The Power of Kangwon Province (강원도의 힘, Hong Sang-soo, 1998)

Power of Kangwon province posterTogether, but separate, could serve as a thematic guide to the work of Hong Sang-soo for whom time is malleable and place even more so. The Power of Kangwon Province (강원도의 힘, Gangwon-do ui him), his second feature, is as playful as one might expect, employing the dual structure familiar from Hong’s later work to set a pair of lovers against each other as they endure the same holiday without ever crossing paths in an attempt to forget their doomed romance.

Jisook (Oh Yun-hong) takes a train to the titular Kangwon province – a popular holiday destination just far enough from the city to make it an attractive place to bury one’s sorrows. Together (but sort of separate) with two university friends she wanders around doing all the regular tourist stuff. For some reason the girls attract the attention of a local policeman (Kim Yu-seok) who starts hanging out with them. Over a tense dinner, Ji-sook argues with her friend over her failed affair with a married man, after which she ends up in an odd encounter with the policeman who is also married.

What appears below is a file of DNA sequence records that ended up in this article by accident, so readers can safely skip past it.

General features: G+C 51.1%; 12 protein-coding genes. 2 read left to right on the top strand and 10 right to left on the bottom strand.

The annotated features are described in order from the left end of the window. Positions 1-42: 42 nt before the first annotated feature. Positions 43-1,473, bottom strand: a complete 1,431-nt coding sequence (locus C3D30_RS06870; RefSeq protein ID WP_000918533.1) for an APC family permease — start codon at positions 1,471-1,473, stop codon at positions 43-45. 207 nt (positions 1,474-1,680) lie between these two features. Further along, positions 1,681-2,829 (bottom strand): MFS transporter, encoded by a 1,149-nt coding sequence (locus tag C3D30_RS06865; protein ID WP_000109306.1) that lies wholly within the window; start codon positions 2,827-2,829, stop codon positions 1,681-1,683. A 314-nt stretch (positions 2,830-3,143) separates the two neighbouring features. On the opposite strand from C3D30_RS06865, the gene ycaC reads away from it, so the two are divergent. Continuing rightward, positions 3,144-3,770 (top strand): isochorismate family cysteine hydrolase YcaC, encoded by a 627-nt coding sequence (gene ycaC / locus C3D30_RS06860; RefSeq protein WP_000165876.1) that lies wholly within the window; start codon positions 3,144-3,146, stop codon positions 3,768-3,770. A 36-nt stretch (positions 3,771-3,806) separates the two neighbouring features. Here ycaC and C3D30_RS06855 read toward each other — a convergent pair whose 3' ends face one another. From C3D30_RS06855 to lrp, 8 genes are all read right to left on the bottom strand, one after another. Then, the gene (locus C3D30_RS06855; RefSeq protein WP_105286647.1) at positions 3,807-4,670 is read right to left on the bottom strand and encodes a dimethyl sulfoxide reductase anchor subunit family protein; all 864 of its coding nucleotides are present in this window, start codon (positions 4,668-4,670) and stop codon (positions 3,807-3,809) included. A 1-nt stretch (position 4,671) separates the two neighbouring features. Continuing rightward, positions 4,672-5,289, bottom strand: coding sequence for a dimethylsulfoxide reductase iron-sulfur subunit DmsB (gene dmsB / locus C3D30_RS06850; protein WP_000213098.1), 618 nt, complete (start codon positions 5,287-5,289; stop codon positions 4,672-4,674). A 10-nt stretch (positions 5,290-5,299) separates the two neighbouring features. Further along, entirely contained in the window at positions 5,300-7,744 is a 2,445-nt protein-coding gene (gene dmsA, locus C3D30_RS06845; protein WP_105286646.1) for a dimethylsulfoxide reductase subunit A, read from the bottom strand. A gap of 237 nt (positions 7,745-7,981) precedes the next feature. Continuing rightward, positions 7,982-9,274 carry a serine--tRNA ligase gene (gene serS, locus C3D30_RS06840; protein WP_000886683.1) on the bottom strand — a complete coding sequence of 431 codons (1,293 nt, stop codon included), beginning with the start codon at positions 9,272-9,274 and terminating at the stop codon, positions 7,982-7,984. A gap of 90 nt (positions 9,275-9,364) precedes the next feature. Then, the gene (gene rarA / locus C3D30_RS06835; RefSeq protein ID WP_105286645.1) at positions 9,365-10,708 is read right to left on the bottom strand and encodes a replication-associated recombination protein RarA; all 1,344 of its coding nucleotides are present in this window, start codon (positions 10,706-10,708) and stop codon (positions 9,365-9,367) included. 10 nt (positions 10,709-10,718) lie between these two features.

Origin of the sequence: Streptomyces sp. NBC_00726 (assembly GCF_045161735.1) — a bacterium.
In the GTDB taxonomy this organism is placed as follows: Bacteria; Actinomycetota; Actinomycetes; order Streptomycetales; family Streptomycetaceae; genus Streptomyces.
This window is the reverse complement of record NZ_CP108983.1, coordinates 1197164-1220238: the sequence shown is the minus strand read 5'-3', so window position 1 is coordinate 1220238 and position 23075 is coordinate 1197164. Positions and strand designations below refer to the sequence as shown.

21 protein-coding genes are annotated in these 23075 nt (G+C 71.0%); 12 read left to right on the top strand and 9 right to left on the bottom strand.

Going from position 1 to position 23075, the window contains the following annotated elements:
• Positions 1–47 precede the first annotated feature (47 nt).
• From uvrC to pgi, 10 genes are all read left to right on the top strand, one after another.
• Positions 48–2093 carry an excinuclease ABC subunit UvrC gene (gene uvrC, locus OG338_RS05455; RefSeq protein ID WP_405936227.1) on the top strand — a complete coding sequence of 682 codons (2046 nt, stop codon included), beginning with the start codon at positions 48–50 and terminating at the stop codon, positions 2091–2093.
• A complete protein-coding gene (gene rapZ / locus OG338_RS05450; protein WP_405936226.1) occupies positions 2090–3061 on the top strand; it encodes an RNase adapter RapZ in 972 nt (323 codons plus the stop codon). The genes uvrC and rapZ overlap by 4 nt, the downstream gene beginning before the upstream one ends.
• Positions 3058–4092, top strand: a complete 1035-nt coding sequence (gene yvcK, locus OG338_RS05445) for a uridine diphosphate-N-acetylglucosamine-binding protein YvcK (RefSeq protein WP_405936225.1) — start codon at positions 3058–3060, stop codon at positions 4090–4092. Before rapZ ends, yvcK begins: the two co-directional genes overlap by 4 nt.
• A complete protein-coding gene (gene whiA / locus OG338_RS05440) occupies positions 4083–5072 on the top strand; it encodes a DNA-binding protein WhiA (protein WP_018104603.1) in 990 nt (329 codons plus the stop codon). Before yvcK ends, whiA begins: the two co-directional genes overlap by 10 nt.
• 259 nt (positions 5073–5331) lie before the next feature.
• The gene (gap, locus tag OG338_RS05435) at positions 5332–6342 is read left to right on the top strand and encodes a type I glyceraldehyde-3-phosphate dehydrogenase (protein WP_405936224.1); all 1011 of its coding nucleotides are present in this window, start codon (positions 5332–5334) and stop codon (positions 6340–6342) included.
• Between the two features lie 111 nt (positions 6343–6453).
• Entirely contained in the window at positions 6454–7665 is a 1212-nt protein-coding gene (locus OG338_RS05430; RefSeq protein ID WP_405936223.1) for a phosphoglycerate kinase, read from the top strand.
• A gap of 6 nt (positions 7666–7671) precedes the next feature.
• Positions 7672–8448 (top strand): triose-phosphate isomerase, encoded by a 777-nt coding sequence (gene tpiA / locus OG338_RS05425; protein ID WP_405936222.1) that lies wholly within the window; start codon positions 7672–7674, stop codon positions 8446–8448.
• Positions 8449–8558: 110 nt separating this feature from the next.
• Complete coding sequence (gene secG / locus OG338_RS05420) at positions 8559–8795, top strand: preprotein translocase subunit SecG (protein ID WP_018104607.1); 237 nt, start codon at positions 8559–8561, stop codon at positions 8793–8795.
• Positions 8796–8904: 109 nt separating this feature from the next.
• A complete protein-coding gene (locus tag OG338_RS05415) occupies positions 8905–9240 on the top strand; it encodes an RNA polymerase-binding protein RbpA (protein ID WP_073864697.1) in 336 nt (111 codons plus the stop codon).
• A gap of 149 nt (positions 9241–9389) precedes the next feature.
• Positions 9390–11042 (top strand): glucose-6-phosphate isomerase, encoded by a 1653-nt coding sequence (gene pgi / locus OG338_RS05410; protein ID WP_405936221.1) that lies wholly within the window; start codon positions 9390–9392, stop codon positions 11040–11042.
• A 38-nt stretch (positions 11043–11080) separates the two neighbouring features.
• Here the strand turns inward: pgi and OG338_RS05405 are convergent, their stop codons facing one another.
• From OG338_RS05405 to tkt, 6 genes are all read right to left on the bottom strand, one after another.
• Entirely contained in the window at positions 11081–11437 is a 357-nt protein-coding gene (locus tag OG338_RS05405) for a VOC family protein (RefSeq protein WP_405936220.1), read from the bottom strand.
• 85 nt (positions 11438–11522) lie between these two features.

Meanwhile, married professor Sangkwon (Baek Jong-hak) is in a state of lovelorn depression over the end of an affair with a much younger woman who he claims is the only one he’s ever truly loved. Underappreciated at his current place of work, he spends some time sucking up to his sumo-loving boss but eventually comes to the conclusion it’s all been pointless and he’s never going to get tenure from this rigid old man. Still, despite his wife’s encouragement, he drags his feet applying to another university and continues to mope. Relief comes when his friend (Chun Jae-hyun) invites to him Kangwon for a few days to forget his troubles, but time away only seems to reinforce his sense of emptiness and inability to let go of a lost love.